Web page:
What Makes Your Radio Station Unique?

In teaching broadcast sales at the university, one of the things I taught my students was to help their advertising clients to identify their unique selling position in the marketplace. In other words, what was the one thing that made them different than everyone else in their specialty.

Something For Everyone

The answer you most often hear when you ask an advertiser what makes them unique is, “well, we have something for everyone.”

Something for everyone is nothing special for any one. To the radio listener, it’s like blah, blah, blah. It’s meaningless. Why? Because every other advertiser selling everything from soup to nuts says the same thing and the listener has become trained to tune out these advertising clichés.


Plumbers are probably not something you ever give much thought about, UNTIL you need one. That’s true for lots of repair services when you think about it.

What’s the one thing you hate about calling a home repair company? Knowing that you will be kept waiting and waiting and waiting for their arrival at the time when they said they would.

“It takes many good deeds to build a good reputation and only one bad one to lose it.”

Benjamin Franklin

Benjamin Franklin Plumbing could have said a lot of things about the services they provide, but instead they decided what would make them unique in the ears of future customers would be being punctual.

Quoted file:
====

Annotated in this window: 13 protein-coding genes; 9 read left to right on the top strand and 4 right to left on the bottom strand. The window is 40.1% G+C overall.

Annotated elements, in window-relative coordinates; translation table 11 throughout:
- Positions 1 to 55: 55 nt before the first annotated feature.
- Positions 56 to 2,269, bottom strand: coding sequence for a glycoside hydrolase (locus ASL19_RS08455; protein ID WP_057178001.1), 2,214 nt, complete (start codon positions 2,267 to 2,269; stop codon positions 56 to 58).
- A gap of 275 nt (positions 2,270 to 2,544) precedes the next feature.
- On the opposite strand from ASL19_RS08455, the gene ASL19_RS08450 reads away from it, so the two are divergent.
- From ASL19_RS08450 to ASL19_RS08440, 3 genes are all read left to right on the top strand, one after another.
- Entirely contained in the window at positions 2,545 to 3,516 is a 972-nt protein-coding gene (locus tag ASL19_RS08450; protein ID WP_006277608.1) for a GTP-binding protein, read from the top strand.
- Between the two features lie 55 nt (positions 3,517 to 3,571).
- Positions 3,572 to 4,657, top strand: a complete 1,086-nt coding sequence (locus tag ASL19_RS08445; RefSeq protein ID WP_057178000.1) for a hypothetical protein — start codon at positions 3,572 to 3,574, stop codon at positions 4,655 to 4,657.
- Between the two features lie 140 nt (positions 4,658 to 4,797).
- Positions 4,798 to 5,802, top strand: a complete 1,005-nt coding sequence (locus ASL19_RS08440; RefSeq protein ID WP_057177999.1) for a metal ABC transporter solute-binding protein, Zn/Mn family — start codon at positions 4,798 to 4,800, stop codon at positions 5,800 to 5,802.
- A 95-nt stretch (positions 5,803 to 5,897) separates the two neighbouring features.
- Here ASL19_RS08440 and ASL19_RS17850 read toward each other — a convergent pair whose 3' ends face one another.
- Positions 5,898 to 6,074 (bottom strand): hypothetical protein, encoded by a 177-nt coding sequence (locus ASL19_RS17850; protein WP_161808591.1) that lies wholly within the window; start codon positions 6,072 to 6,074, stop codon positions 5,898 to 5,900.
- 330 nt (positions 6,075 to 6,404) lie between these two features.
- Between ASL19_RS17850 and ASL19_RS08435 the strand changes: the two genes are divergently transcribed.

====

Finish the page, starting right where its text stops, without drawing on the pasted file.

Benjamin Franklin

The Punctual Plumber

They built their whole franchise around the realization that people hate to be kept waiting. In fact, they promise when you don’t have time to wait around, you can count on them to be punctual plumbing professionals, but if they are ever late, they will pay YOU for every minute they’ve made you wait. Doesn’t that resonate with you? It does for me.

Give Your Radio Station a Diagnostic

When is the last time you pulled out the Advertiser Diagnostic sheet and used it on your own radio station(s)?

What makes your station unique? Not the music, that’s for sure. The songs you play were carefully crafted by composers, producers and talented artists, who have record labels that have worked relentlessly to get those songs played on as many radio stations, pure play streamers, movies, TV shows and any other place that uses music to entertain people.

Is your brand name unique? Well, if you branded your radio station KISS you are one of 78 radio stations in America that call themselves that, along with radio stations in Ireland, United Kingdom, France, Italy, Poland, Ukraine, Romania, Moldova, Iceland, Greece, Spain, Sweden, Germany, Brazil, Canada and Australia. It’s no different than calling your radio station HOT, Jack, Bob, Alice or some other cute name that dozens upon dozens of other radio stations are doing, especially in a world where voice commands increasingly are the way people are accessing audio on their smart devices.

But if your brand is 650AM -WSM, you are the only one in the world that has that brand. You have set yourself apart from the estimated 44,000 radio stations currently on-the-air in the world. WSM is the Home of the Grand Ole Opry. I don’t expect this historic radio station to ever call itself by any other name, but by the one it owns exclusively: WSM.

Streaming Radio

In a world where you can receive virtually any radio station on an App like TuneIn, being unique and one-of-a-kind has never been more important.